Thank goodness for Beyoncé.
MTV’s creative side and viewers alike can join in praise for the singer, whose electric performance of several songs from her album Lemonade saved this year’s Video Music Awards broadcast. It may be just about the only thing they agree on.
Prior to Beyoncé’s appearance, deep into the broadcast, the show had been uncharacteristically muddled. Sure, the VMAs, MTV’s sassy answer to the Grammys, have long forged iconography out of an absolute refusal to set limits; that’s how we ended up with moments from Madonna’s “Like a Virgin” to Lady Gaga’s meat dress. But this year’s broadcast’s particular messiness seemed less like the raw material for potential greatness and more like a show put on by a network that has lost its touch both for spectacle and for simple appeal.
Just about every producing decision in the show seemed, simply, wrong. Rihanna, the recipient of the lifetime-achievement Video Vanguard Award, did not get the sustained 15 to 20 minutes recent recipients Justin Timberlake, Beyoncé and Kanye West got. (Timberlake and Beyoncé put together titanic tributes to their own legacies; West, last year, delivered a speech testifying to his own genius.) She got four performance slots scattered through the evening, with as much haphazardness as she herself sometimes seems to devote to her own career. But Rihanna’s lack of aggressive long-term planning is a sign of confidence, while MTV’s proved exactly the opposite.
After all, Rihanna’s airtime was reshuffled to make room for a limited Nick Jonas performance, a cute but uninspired Ariana Grande ditty, and endless interruptions from a comedy team whose shtick was pitched about as poorly as possible. Comedians Keegan-Michael Key and Jordan Peele were used more heavily than almost any awards-show host I’ve ever seen, though they were not actually the hosts. They mercilessly made fun of “social-media correspondents” by using language specifically pitched in a tone not of teens but of late-twentysomething media members. It likely flew over the heads of the intended audience (who likely did not watch Key & Peele, a show that ended in September 2015) while growing irksome to the social-media savvy portion of the audience they meant to mock — who, after all, want to see something great to tweet about, not just two guys relentlessly pretending to be the sort of guys you avoid on Twitter.
Key and Peele revealed a fundamental disconnect between what the show was attempting to sell and what its audience might, potentially, find appealing. Jimmy Fallon coming out at show’s end to deliver a weird soliloquy “in character” as Ryan Lochte was not something anyone asked for as the show moved toward the three-hour mark. Britney Spears, herself a VMA veteran, delivered a performance that was stripped of the sort of context that her weighted-with-history presence necessarily implies — it was mainly just promotion for the work of guest rapper G-Eazy. Her gig was hyped to high heaven as a “comeback” of sorts for an artist whose last performance at the show, in 2007, was a notorious disaster; it was both fine and not in any way worth the hype, a strangely underblown bit of stagecraft that undersold Spears’ magnetism and appeal to fans.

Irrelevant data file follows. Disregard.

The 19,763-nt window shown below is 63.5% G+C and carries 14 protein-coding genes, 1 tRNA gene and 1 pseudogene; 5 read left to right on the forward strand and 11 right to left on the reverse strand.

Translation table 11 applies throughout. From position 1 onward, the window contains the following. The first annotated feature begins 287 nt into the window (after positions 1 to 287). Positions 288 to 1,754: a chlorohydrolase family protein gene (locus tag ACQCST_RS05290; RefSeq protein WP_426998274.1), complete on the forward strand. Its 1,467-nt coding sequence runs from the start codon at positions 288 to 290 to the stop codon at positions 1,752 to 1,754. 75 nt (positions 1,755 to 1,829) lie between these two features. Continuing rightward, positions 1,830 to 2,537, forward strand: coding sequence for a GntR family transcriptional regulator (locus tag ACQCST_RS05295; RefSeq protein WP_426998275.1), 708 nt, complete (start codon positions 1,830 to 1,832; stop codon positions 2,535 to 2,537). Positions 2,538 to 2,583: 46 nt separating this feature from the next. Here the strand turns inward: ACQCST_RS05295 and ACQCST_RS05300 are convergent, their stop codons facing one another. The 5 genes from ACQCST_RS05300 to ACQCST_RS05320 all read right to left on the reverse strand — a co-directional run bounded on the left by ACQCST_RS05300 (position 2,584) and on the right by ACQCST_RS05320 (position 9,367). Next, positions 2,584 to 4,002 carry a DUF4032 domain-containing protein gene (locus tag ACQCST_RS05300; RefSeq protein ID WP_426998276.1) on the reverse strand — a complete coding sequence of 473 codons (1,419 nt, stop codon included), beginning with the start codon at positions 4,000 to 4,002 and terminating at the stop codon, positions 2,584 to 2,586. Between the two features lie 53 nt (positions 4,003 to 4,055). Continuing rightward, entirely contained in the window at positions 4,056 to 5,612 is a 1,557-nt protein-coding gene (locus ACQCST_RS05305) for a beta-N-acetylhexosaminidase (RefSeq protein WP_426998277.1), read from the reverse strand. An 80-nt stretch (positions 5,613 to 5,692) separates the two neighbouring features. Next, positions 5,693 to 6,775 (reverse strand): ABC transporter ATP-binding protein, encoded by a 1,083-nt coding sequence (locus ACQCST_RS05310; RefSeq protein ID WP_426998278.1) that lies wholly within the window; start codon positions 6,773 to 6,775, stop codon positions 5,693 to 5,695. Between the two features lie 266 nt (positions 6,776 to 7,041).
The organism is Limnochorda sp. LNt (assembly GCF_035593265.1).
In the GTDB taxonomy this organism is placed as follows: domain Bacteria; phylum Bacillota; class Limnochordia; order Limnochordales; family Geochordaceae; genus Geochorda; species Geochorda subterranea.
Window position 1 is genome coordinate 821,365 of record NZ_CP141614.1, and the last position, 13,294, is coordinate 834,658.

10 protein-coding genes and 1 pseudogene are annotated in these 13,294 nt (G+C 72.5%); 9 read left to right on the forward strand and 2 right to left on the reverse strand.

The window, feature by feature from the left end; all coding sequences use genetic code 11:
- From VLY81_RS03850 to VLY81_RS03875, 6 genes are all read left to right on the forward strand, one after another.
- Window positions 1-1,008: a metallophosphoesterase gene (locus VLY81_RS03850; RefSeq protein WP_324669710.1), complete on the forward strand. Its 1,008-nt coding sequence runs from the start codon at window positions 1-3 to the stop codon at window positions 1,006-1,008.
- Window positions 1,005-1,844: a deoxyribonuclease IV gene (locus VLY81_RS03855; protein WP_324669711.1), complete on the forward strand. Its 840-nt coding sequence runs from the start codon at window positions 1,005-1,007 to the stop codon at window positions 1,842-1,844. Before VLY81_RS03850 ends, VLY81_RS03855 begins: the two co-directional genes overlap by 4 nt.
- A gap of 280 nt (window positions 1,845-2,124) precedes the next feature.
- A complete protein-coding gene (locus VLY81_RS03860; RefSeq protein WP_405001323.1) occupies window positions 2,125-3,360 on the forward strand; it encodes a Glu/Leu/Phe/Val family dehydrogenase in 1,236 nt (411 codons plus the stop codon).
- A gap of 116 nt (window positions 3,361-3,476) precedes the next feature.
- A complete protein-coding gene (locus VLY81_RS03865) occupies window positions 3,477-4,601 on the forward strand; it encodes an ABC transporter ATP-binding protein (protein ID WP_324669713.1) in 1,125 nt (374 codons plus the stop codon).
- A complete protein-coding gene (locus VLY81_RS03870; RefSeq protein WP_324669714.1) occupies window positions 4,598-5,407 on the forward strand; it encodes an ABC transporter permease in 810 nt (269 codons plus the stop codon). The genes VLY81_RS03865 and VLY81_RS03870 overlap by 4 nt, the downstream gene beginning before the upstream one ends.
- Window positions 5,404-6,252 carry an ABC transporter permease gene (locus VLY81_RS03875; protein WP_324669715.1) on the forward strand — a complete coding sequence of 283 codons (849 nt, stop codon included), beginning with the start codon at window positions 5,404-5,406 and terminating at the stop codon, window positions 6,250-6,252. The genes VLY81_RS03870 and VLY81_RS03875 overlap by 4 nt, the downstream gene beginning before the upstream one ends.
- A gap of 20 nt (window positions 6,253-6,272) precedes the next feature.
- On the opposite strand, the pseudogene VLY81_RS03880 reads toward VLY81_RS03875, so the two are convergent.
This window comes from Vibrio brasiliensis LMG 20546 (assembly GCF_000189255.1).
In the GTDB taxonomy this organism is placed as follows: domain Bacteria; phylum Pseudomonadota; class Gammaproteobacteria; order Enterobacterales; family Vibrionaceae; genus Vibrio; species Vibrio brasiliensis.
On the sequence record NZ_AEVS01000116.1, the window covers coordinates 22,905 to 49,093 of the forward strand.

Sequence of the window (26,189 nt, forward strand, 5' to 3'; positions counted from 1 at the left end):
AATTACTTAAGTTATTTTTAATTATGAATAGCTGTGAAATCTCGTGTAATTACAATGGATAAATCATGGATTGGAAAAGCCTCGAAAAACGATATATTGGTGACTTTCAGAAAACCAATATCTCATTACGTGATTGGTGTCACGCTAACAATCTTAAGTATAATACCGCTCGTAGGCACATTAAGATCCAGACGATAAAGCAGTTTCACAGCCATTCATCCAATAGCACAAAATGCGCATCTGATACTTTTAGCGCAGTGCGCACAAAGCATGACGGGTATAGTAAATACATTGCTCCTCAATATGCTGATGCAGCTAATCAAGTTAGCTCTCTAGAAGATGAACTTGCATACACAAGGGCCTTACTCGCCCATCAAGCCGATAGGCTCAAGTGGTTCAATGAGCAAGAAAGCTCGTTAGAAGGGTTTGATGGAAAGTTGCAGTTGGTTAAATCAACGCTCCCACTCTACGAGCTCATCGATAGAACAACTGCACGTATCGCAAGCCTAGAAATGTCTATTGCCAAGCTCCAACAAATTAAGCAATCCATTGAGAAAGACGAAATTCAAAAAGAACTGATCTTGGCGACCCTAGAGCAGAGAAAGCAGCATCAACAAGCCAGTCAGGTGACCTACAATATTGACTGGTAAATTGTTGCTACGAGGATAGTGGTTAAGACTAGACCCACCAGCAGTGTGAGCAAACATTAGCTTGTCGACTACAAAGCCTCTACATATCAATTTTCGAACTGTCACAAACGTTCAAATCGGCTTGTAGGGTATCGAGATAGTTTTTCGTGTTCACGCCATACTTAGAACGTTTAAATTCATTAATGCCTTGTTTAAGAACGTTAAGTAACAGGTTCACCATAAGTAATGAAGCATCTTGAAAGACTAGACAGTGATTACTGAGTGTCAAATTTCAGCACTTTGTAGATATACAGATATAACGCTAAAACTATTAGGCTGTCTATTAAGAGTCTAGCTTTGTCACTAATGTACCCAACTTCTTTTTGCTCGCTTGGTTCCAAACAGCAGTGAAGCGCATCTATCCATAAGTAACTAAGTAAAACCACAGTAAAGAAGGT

It fit a show that was missing, in the main, was real star power. Nominees for the top award included Justin Bieber and Adele, both absent. Their fellow nominee, Kanye West, had been given four minutes of airtime to do whatever he wanted—he spoke at some length along similar lines to last year’s speech, then premiered a new video in which he did not appear, one that ended with its lead female seemingly transforming into a big cat.
With all respect to West’s right to speak his mind, this would seem to sum up the problem the VMAs are facing. It’s not dissimilar to the one glossy magazines face as their access for potential profiles has been cut from days with the stars to a quick lunch; social media provides a much less labor-intensive alternative for celebrities. West cannily knows he doesn’t need to bother performing at the VMAs to make a splash. Other stars just skip the whole thing. Unless you can get a 15-minute spot — or, at the very least, four four-minute ones — why bother showing up? Past VMAs were larded with star performances, while this one felt thin as soon as you got past Rih and Bey.
The VMAs don’t feel, quite, like a missed opportunity, for while it’s easy to note specific production foul-ups, I’m not sure what else the network could have done to put on a worthwhile spectacle — there’s only so much time to hand over, and Bieber and Adele will both get more positive attention from a tweet than they would from a performance on basic cable. The fact that MTV is equally unsure — that this is another year of diminishing returns for an awards show that used to boast a bulletproof roster — is proof positive that we’re at an inflection point for pop, one at which top-tier artists no longer need anything but the very best promotional opportunities. They can create the rest themselves.
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